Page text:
As far as employers go,  you can bet (and others agree) that many are reviewing their policies and trying to figure out  and address the implications of this decision.

The bottom line is that employers do not have carte blanche to read employees’ private, confidential personal e-mails and even a very good corporate policy is not going to change that fact –at least  for now.

image: www.afcea.org

This post originally appeared in Employee Rights Post on April 13, 2010. Reprinted with permission from the author.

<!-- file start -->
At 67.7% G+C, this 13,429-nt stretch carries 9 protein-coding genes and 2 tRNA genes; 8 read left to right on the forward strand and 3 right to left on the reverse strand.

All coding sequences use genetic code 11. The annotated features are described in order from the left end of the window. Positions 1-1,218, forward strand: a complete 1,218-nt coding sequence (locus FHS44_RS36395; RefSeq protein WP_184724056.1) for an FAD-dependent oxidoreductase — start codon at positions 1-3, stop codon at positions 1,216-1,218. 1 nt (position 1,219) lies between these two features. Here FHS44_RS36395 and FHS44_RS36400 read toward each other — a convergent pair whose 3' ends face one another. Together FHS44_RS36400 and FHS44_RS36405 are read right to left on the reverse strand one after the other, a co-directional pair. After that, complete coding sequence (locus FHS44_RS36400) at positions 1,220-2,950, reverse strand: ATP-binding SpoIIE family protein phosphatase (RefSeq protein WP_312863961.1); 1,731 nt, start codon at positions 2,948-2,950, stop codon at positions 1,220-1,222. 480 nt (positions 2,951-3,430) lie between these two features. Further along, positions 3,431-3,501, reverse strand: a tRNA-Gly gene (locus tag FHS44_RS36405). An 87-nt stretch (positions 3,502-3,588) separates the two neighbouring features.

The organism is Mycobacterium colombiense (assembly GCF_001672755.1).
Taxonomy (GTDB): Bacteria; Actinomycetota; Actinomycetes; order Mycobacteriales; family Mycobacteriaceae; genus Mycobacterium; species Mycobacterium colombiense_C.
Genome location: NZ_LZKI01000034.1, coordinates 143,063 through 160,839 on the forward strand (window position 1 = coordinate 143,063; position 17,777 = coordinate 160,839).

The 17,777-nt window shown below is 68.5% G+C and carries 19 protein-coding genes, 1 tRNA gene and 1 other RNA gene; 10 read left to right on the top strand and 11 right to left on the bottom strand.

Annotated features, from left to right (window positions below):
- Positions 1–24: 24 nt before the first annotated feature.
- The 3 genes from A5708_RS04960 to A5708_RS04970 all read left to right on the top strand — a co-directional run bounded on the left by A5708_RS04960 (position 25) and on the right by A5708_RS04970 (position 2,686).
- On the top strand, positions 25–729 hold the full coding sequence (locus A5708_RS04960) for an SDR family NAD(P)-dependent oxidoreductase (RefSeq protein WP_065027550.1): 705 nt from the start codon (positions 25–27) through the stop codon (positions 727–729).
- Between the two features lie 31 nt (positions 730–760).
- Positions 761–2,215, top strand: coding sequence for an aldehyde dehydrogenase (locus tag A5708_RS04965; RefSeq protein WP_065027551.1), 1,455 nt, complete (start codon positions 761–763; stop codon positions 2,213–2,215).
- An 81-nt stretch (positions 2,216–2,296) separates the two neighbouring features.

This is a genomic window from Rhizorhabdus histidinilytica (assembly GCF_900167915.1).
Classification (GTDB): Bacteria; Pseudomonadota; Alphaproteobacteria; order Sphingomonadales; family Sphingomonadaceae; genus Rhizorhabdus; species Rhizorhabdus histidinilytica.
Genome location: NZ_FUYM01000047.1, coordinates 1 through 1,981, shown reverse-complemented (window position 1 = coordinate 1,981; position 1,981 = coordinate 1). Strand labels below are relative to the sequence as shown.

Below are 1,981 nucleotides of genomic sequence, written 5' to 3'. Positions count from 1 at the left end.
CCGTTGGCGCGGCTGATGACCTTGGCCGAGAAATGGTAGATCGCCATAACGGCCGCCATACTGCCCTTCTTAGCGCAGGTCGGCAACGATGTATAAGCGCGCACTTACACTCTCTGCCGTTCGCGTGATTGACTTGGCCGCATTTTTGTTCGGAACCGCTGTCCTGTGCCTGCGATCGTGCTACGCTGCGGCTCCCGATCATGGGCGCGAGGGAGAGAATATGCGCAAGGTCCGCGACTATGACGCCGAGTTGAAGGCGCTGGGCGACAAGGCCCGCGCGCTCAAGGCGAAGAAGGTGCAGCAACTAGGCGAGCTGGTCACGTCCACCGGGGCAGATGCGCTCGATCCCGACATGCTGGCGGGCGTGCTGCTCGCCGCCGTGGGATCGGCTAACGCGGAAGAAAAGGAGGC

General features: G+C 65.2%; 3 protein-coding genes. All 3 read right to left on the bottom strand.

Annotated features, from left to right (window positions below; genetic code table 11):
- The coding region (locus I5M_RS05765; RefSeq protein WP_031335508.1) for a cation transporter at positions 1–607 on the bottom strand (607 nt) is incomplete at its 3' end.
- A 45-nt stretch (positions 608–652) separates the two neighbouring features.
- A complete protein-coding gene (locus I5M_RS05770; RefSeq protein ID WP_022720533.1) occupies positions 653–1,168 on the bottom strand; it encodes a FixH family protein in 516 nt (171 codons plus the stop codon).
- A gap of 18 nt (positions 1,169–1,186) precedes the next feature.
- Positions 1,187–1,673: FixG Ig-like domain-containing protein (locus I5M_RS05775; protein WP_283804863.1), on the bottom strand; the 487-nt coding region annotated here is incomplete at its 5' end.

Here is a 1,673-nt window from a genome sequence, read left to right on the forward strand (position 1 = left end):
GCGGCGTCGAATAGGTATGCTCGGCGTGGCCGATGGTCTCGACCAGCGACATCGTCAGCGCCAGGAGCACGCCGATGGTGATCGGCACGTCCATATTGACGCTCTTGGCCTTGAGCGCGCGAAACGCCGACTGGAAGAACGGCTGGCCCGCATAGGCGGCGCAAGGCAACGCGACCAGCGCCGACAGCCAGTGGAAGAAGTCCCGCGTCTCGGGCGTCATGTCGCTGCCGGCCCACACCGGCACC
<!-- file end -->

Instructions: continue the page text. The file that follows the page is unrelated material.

About the Author: Ellen Simon: is recognized as one of the leading  employment and civil rights lawyers in the United States.She offers legal advice to individuals on employment rights, age/gender/race and disability discrimination, retaliation and sexual harassment. With a unique grasp of the issues, Ellen’s a sought-after legal analyst who discusses high-profile civil cases, employment discrimination and woman’s issues. Her blog, Employee Rights Post has dedicated readers who turn to Ellen for her advice and opinion. For more information go to www.ellensimon.net.